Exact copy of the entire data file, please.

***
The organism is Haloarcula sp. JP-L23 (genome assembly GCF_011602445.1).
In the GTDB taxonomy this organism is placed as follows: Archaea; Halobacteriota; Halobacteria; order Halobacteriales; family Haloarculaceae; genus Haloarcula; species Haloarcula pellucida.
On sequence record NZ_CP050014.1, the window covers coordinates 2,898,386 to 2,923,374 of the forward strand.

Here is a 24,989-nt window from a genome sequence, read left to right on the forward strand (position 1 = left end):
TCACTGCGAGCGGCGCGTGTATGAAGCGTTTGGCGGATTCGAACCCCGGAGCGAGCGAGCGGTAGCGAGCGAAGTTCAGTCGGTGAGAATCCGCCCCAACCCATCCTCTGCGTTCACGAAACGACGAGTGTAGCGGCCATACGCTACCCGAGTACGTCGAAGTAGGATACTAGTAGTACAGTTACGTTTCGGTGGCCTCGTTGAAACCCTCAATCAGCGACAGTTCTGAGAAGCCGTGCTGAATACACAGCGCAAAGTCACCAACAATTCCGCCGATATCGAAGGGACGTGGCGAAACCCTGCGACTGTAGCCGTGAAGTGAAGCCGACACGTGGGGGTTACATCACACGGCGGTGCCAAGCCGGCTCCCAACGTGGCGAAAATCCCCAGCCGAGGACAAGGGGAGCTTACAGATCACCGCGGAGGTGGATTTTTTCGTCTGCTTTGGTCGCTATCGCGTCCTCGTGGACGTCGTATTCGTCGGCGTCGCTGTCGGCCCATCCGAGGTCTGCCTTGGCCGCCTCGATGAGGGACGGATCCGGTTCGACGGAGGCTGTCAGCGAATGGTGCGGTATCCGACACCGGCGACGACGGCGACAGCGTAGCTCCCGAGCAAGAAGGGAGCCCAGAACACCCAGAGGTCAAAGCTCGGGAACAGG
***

The organism is Haloarcula sp. JP-L23 (genome assembly GCF_011602445.1).
In the GTDB taxonomy this organism is placed as follows: Archaea; Halobacteriota; Halobacteria; order Halobacteriales; family Haloarculaceae; genus Haloarcula; species Haloarcula pellucida.
On sequence record NZ_CP050014.1, the window covers coordinates 2,898,386 to 2,923,374 of the forward strand.

Here is a 24,989-nt window from a genome sequence, read left to right on the forward strand (position 1 = left end):
TCACTGCGAGCGGCGCGTGTATGAAGCGTTTGGCGGATTCGAACCCCGGAGCGAGCGAGCGGTAGCGAGCGAAGTTCAGTCGGTGAGAATCCGCCCCAACCCATCCTCTGCGTTCACGAAACGACGAGTGTAGCGGCCATACGCTACCCGAGTACGTCGAAGTAGGATACTAGTAGTACAGTTACGTTTCGGTGGCCTCGTTGAAACCCTCAATCAGCGACAGTTCTGAGAAGCCGTGCTGAATACACAGCGCAAAGTCACCAACAATTCCGCCGATATCGAAGGGACGTGGCGAAACCCTGCGACTGTAGCCGTGAAGTGAAGCCGACACGTGGGGGTTACATCACACGGCGGTGCCAAGCCGGCTCCCAACGTGGCGAAAATCCCCAGCCGAGGACAAGGGGAGCTTACAGATCACCGCGGAGGTGGATTTTTTCGTCTGCTTTGGTCGCTATCGCGTCCTCGTGGACGTCGTATTCGTCGGCGTCGCTGTCGGCCCATCCGAGGTCTGCCTTGGCCGCCTCGATGAGGGACGGATCCGGTTCGACGGAGGCTGTCAGCGAATGGTGCGGTATCCGACACCGGCGACGACGGCGACAGCGTAGCTCCCGAGCAAGAAGGGAGCCCAGAACACCCAGAGGTCAAAGCTCGGGAACAGG